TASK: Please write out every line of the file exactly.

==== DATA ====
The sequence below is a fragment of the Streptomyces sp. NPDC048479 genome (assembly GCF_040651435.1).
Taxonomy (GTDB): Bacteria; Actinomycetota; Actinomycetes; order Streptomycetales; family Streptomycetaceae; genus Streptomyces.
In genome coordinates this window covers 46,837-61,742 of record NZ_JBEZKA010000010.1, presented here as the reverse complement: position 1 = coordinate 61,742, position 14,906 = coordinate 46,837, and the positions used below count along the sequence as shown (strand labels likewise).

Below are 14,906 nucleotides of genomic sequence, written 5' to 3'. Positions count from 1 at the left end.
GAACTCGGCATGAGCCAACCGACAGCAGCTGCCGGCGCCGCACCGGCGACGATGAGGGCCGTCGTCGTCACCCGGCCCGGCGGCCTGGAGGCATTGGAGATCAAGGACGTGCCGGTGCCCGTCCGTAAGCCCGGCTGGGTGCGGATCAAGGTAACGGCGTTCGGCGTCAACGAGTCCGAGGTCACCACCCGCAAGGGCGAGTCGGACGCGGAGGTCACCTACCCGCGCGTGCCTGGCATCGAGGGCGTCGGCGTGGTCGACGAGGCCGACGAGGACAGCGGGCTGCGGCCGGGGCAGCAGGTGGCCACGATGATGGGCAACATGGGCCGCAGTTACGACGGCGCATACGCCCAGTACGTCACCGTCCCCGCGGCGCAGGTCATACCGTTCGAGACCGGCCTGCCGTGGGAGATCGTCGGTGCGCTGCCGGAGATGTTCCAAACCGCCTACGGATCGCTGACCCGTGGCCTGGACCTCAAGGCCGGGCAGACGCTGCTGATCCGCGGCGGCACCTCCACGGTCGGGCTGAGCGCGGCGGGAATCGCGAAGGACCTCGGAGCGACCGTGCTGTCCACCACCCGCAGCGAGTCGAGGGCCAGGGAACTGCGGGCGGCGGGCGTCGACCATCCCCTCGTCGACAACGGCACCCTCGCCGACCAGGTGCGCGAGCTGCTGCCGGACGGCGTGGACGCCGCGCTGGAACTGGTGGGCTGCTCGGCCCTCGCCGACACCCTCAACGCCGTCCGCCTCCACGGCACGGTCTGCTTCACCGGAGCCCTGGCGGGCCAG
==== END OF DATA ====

The sequence below is a fragment of the Streptomyces sp. NPDC048479 genome (assembly GCF_040651435.1).
Taxonomy (GTDB): Bacteria; Actinomycetota; Actinomycetes; order Streptomycetales; family Streptomycetaceae; genus Streptomyces.
In genome coordinates this window covers 46,837-61,742 of record NZ_JBEZKA010000010.1, presented here as the reverse complement: position 1 = coordinate 61,742, position 14,906 = coordinate 46,837, and the positions used below count along the sequence as shown (strand labels likewise).

Below are 14,906 nucleotides of genomic sequence, written 5' to 3'. Positions count from 1 at the left end.
GAACTCGGCATGAGCCAACCGACAGCAGCTGCCGGCGCCGCACCGGCGACGATGAGGGCCGTCGTCGTCACCCGGCCCGGCGGCCTGGAGGCATTGGAGATCAAGGACGTGCCGGTGCCCGTCCGTAAGCCCGGCTGGGTGCGGATCAAGGTAACGGCGTTCGGCGTCAACGAGTCCGAGGTCACCACCCGCAAGGGCGAGTCGGACGCGGAGGTCACCTACCCGCGCGTGCCTGGCATCGAGGGCGTCGGCGTGGTCGACGAGGCCGACGAGGACAGCGGGCTGCGGCCGGGGCAGCAGGTGGCCACGATGATGGGCAACATGGGCCGCAGTTACGACGGCGCATACGCCCAGTACGTCACCGTCCCCGCGGCGCAGGTCATACCGTTCGAGACCGGCCTGCCGTGGGAGATCGTCGGTGCGCTGCCGGAGATGTTCCAAACCGCCTACGGATCGCTGACCCGTGGCCTGGACCTCAAGGCCGGGCAGACGCTGCTGATCCGCGGCGGCACCTCCACGGTCGGGCTGAGCGCGGCGGGAATCGCGAAGGACCTCGGAGCGACCGTGCTGTCCACCACCCGCAGCGAGTCGAGGGCCAGGGAACTGCGGGCGGCGGGCGTCGACCATCCCCTCGTCGACAACGGCACCCTCGCCGACCAGGTGCGCGAGCTGCTGCCGGACGGCGTGGACGCCGCGCTGGAACTGGTGGGCTGCTCGGCCCTCGCCGACACCCTCAACGCCGTCCGCCTCCACGGCACGGTCTGCTTCACCGGAGCCCTGGCGGGCCAG